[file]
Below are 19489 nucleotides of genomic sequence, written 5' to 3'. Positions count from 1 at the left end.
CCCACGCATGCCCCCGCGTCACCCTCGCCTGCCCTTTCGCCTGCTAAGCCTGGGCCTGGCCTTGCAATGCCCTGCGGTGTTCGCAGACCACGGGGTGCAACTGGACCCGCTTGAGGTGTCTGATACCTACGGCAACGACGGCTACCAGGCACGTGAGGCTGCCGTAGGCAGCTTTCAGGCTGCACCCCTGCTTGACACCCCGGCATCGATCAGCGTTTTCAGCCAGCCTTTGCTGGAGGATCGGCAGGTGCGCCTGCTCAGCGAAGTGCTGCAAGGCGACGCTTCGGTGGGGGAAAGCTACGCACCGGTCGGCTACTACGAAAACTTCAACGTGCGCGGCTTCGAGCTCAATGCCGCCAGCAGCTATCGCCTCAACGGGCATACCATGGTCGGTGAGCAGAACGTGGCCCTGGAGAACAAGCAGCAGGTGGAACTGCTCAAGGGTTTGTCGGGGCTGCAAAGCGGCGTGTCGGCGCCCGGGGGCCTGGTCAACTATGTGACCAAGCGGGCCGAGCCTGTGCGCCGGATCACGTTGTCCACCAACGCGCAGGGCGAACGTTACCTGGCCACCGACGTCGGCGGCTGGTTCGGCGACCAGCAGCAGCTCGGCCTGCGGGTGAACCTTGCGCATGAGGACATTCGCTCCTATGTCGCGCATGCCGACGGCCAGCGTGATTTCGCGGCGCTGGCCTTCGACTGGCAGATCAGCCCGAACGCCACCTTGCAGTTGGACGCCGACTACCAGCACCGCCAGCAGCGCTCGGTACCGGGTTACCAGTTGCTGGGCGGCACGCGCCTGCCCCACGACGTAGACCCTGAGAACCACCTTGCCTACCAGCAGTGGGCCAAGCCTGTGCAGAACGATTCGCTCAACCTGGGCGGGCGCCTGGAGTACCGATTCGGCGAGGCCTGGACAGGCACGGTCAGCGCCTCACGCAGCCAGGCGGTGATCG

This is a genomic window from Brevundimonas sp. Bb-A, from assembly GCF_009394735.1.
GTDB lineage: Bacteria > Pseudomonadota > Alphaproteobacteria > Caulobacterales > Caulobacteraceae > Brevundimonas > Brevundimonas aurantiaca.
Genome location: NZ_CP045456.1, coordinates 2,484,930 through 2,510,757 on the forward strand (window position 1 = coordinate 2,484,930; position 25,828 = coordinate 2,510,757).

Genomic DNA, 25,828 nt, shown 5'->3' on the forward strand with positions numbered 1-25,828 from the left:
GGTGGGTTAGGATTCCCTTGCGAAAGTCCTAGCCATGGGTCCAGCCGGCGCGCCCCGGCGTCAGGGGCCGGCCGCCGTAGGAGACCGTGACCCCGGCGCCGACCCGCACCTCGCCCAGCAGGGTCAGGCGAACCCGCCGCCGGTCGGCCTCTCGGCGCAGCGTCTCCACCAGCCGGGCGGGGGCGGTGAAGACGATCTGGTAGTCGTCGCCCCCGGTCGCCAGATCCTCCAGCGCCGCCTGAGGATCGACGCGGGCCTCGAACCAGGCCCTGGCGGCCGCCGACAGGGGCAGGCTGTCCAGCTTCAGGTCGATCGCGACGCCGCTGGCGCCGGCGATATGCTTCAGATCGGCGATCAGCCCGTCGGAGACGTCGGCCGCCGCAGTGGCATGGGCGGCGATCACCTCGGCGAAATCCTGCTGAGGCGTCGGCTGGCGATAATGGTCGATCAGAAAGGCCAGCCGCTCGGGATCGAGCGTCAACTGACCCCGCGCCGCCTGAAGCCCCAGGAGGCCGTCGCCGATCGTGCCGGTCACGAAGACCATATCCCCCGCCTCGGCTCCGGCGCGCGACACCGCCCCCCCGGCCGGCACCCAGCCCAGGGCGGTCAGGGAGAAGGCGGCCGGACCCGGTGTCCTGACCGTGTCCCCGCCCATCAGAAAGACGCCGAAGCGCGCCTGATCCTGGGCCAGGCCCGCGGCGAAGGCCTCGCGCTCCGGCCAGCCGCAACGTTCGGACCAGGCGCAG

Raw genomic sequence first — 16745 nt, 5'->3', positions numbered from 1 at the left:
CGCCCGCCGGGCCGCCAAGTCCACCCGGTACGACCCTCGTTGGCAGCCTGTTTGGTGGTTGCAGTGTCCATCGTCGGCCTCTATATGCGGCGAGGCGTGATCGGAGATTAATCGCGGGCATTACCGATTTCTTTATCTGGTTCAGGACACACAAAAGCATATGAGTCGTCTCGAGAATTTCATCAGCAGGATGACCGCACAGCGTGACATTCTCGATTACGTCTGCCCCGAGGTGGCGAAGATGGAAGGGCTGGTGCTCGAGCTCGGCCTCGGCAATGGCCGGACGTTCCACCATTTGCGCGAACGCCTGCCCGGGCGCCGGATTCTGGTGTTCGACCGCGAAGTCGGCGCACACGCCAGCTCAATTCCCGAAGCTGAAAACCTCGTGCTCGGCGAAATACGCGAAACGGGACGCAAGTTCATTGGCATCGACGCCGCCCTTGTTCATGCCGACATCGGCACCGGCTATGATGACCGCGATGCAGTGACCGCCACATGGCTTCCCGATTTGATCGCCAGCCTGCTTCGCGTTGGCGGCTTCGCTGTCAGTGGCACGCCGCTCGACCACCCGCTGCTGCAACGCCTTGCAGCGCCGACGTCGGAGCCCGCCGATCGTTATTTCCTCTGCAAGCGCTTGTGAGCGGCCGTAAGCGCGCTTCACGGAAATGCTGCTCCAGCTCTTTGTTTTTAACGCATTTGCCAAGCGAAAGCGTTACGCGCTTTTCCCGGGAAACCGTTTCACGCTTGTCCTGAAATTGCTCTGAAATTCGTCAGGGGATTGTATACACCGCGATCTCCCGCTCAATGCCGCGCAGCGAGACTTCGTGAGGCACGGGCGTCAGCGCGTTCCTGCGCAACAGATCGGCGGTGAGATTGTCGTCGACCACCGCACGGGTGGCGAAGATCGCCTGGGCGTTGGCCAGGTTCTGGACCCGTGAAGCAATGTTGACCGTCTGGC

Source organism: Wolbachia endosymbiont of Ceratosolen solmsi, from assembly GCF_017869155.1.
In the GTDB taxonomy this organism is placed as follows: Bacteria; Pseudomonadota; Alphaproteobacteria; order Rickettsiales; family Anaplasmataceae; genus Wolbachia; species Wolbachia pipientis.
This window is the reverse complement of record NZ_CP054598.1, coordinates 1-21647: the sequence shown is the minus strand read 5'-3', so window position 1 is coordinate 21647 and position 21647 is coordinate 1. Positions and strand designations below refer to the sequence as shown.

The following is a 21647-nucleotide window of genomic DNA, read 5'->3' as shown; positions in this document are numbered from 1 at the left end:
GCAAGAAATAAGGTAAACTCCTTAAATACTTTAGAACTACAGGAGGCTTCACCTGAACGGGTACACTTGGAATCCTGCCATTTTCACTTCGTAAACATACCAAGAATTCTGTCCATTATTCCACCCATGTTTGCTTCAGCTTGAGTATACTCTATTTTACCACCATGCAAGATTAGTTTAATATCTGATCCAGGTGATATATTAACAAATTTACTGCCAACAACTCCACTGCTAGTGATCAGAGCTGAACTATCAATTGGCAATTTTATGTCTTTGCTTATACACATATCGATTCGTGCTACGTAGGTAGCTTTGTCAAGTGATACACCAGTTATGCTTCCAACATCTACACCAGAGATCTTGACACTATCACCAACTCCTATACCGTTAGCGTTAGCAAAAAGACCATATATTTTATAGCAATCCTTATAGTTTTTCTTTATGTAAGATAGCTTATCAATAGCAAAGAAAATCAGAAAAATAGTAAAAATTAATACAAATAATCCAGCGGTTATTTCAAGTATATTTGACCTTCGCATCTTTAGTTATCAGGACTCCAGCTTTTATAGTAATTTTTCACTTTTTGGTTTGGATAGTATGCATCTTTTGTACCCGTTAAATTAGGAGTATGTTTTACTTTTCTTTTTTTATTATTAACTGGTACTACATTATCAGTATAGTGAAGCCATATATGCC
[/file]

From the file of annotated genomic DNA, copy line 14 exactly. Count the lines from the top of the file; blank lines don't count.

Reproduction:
GCAAGAAATAAGGTAAACTCCTTAAATACTTTAGAACTACAGGAGGCTTCACCTGAACGGGTACACTTGGAATCCTGCCATTTTCACTTCGTAAACATACCAAGAATTCTGTCCATTATTCCACCCATGTTTGCTTCAGCTTGAGTATACTCTATTTTACCACCATGCAAGATTAGTTTAATATCTGATCCAGGTGATATATTAACAAATTTACTGCCAACAACTCCACTGCTAGTGATCAGAGCTGAACTATCAATTGGCAATTTTATGTCTTTGCTTATACACATATCGATTCGTGCTACGTAGGTAGCTTTGTCAAGTGATACACCAGTTATGCTTCCAACATCTACACCAGAGATCTTGACACTATCACCAACTCCTATACCGTTAGCGTTAGCAAAAAGACCATATATTTTATAGCAATCCTTATAGTTTTTCTTTATGTAAGATAGCTTATCAATAGCAAAGAAAATCAGAAAAATAGTAAAAATTAATACAAATAATCCAGCGGTTATTTCAAGTATATTTGACCTTCGCATCTTTAGTTATCAGGACTCCAGCTTTTATAGTAATTTTTCACTTTTTGGTTTGGATAGTATGCATCTTTTGTACCCGTTAAATTAGGAGTATGTTTTACTTTTCTTTTTTTATTATTAACTGGTACTACATTATCAGTATAGTGAAGCCATATATGCC